The power duo are ready to be bold, brave and brilliant in Birmingham.
An Aussie surging up the world rankings and a Commonwealth Games veteran carry the nation’s hopes in Para-powerlifting at the Commonwealth Games in Birmingham next month.
Brisbane’s Hani Watson, 39, has been in outstanding form on the international stage over the past 12 months after only being classified for their Para-powerlifting discipline in 2021. She set a new Oceania record at the World Para-powerlifting Championships in Georgia last October when finishing eighth.
Watson’s effort to lift 120kg in the 86kg+ class, on their first trip away from Australia, was considered outstanding given their relative inexperience in powerlifting. Watson, whose father Charlie encouraged them to focus on their “superpower” when they trained together before his death, improved again in a competition in February.
With the rate of Waton’s progress, she has dreams of claiming gold for Australia at the Commonwealth Games to be held between July 28 and August 8.
It is 16 years since Darren Gardiner claimed Australia’s last Commonwealth Games medal in Para-powerlifting when winning a bronze in Melbourne.
But Watson, whose first name means to be at one with water in Niuean Polynesian, is a serious contender to break the drought in Birmingham.
“I just want to keep competing and lifting my ranking until the rest of the world knows that there’s this female Aussie they should watch out for,” a confident Hani says.
“I’ve been competing for less than 12 months and to be ranked as high as I am in such a short time is the biggest highlight and pat on the back for me.”
Watson’s rise through the powerlifting ranks is a reward for the resilience she has shown after being born with bilateral metaphyseal dysplasia, which bowed her tibia and femur bones.
She underwent several surgeries in a bid to correct the problem and turned to weightlifting with the encouragement of their father, who was a bodybuilder, to build up their strength. But the condition eventually stopped Watson from being able to complete squats.
She was then approached by Australian Para-Powerlifting coach Simon Bergner, who steered Watson towards a new goal.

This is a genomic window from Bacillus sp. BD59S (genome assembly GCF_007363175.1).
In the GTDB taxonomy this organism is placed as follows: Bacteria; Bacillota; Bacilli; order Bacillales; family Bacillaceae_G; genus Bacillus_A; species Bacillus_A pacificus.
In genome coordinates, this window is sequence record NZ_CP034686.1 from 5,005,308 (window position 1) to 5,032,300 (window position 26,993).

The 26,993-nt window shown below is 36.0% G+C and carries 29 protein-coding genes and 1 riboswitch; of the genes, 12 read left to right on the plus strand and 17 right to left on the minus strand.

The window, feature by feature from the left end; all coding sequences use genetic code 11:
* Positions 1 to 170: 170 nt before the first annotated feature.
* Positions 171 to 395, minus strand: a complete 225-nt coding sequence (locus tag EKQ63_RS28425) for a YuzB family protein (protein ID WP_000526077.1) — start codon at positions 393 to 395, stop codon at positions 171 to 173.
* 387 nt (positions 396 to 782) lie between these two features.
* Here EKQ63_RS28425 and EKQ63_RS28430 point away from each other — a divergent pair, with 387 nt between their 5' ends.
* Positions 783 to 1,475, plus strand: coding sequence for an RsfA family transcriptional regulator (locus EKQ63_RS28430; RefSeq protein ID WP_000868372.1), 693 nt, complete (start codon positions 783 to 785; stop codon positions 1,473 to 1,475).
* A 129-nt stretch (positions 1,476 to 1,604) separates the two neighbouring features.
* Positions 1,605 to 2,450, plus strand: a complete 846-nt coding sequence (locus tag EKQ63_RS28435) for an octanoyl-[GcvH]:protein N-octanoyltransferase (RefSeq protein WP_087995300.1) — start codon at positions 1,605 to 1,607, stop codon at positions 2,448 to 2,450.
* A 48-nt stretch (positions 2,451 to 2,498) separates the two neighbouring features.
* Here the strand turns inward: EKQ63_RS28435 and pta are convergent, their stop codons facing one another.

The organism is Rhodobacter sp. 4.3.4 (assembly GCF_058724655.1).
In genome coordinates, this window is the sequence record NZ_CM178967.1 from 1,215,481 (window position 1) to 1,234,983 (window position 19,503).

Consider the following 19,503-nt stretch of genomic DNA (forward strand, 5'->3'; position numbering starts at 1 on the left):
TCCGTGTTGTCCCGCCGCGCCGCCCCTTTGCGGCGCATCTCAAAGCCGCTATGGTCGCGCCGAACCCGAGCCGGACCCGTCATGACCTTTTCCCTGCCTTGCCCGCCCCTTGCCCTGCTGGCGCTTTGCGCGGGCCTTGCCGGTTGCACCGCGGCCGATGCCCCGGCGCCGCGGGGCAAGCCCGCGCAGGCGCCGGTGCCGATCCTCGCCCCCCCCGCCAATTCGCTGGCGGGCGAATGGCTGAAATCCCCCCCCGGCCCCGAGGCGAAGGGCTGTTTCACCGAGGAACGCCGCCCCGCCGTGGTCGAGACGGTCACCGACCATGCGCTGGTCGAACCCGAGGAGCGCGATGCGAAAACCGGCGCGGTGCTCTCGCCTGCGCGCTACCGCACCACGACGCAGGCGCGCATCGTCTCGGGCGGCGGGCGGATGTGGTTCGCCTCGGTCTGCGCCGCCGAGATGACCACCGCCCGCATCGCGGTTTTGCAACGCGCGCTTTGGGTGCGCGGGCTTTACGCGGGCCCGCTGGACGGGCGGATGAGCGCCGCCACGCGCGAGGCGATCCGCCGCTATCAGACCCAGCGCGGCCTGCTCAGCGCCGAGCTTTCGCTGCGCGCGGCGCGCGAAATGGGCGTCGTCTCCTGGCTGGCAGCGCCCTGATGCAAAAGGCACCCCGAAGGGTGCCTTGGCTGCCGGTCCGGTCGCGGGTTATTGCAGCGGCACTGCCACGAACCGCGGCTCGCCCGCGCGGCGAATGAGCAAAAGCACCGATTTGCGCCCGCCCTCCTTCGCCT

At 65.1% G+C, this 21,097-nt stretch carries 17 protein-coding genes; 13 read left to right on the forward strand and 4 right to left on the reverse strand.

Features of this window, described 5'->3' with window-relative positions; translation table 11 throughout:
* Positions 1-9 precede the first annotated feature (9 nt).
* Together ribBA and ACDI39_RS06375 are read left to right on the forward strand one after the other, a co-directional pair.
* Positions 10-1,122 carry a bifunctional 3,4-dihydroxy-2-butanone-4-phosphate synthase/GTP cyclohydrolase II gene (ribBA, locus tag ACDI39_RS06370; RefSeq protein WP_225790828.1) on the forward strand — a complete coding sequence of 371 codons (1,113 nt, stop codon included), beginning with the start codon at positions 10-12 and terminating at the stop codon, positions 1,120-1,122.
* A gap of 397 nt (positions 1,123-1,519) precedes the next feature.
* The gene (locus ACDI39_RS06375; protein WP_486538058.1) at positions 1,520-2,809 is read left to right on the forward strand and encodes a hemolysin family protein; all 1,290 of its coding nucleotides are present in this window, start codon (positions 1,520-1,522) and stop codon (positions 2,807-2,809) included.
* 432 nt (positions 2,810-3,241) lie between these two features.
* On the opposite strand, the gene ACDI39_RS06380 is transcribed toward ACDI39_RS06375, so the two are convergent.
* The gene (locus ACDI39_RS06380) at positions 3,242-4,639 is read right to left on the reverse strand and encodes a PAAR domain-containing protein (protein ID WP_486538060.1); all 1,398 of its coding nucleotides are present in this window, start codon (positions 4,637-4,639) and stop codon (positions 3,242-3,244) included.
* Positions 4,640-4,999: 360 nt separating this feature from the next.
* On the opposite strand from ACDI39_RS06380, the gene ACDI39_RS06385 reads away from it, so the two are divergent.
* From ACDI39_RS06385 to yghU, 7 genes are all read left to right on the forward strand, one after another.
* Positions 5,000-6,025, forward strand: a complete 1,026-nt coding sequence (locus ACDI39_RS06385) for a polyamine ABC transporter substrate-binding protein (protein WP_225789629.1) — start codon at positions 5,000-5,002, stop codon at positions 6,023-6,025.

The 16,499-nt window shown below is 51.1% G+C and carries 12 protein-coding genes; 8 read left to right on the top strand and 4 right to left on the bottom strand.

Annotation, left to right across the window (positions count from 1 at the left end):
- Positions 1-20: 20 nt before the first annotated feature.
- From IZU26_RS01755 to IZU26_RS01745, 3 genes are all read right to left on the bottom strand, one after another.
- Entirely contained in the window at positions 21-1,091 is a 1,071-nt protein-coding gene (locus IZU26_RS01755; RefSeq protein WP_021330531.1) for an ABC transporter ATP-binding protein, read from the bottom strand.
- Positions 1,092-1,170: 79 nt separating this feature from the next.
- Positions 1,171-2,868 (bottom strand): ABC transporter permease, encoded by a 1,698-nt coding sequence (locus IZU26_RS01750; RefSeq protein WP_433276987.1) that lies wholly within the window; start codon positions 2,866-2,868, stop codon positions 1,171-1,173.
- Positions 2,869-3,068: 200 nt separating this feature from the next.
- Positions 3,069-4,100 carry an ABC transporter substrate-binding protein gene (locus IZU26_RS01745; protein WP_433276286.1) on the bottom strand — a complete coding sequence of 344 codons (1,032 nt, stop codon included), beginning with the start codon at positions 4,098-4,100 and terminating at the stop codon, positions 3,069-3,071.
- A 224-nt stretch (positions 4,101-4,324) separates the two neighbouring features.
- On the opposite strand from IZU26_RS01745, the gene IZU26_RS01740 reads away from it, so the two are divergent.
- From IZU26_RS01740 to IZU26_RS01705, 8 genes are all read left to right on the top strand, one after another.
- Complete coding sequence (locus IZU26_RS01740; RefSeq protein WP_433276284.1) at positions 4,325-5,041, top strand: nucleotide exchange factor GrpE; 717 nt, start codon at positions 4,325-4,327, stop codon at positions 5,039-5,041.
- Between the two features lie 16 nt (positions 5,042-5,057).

“My Dad always told me, ‘Focus on your superpower’,” she said. “Bench pressing has made me feel empowered, especially as a woman.”
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Watson’s teammate, Perth’s Ben Wright, 35, the Oceania record holder in two divisions, will become just the second Australian after Leigh Skinner to compete in Para-powerlifting at three Commonwealth Games when he goes to Birmingham.
Born with spina bifida, Wright made his debut for Australia at the Glasgow Games in 2014.
He showed immense courage to compete again on the Gold Coast four years ago after breaking his back just ten weeks before the competition, following a seizure.
Diagnosed with compression fractures in four vertebrae, the grit shown by Wright to recover and represent Australia on home soil was an inspiration and a remarkable career highlight for the three-time national champion.
Wright is determined to post a podium finish at Birmingham and join Darren Gardiner and Richard Nicholson, a silver medallist at Manchester in 2002, as medal winners in Para-Powerlifting for Australia.
He follows an uncomplicated approach towards excelling in Birmingham.
“Follow the process and the results will look after themselves,” says Wright simply.
Commonwealth Games Australia Team Chef de Mission Petria Thomas OAM praised these two athletes blessed with such resilience and talent for winning selection for Birmingham.
“Congratulations to Hani and Ben on being selected for the Australian Team for the Birmingham 2022 Commonwealth Games,” Thomas said.
“Ben is heading to his third Commonwealth Games, while Hani is heading to her debut Games. They make for an exciting duo, which I’m sure will be a motivating factor in Birmingham.
“All the best to them both, I can’t wait to see them competing at the Games.”
Paralympics Australia’s Senior Manager Para-sport Tim Matthews was thrilled for the two selections and wished them all the best in Birmingham.
“Ben has competed before at the Commonwealth Games but this will be Hani’s first time. Both athletes have been performing really well in the lead-up,” Matthews said.
“Hani’s results continue to improve and we’re hopeful both athletes can compete very strongly against the rest of the Commonwealth.
“Paralympics Australia would like to recognise the hard work Para-powerlifting head coach Simon Bergner has done to prepare and train Hani and Ben in the lead up to Birmingham.
“Para-powerlifting is a sport we’d like to grow in Australia, particularly with the home Games in 2026 and are hopeful more athletes can compete and qualify for those Games.”
Australian Para-Powerlifting Team – Birmingham 2022 Commonwealth Games:
|3rd Games (2014 – 10th: Heavyweight; 2018 – 6th: Heavyweight)
Para-powerlifting is the ultimate test of upper-body strength where men and women battle to lift the heaviest weight, exercising incredible strength and control. Many powerlifters bench press two to three times their bodyweight.
Men’s Para-powerlifting made its Commonwealth Games debut in Manchester in 2002, joined by the women’s competition at the Delhi 2010 Games.
Nigeria has won all 12 gold medals since the sport was first contested.
The Birmingham 2022 Commonwealth Games will be held from Thursday 28 July to Monday 8 August with the Para-powerlifting competition to be conducted on Thursday 4 August at the National Exhibition Centre (NEC).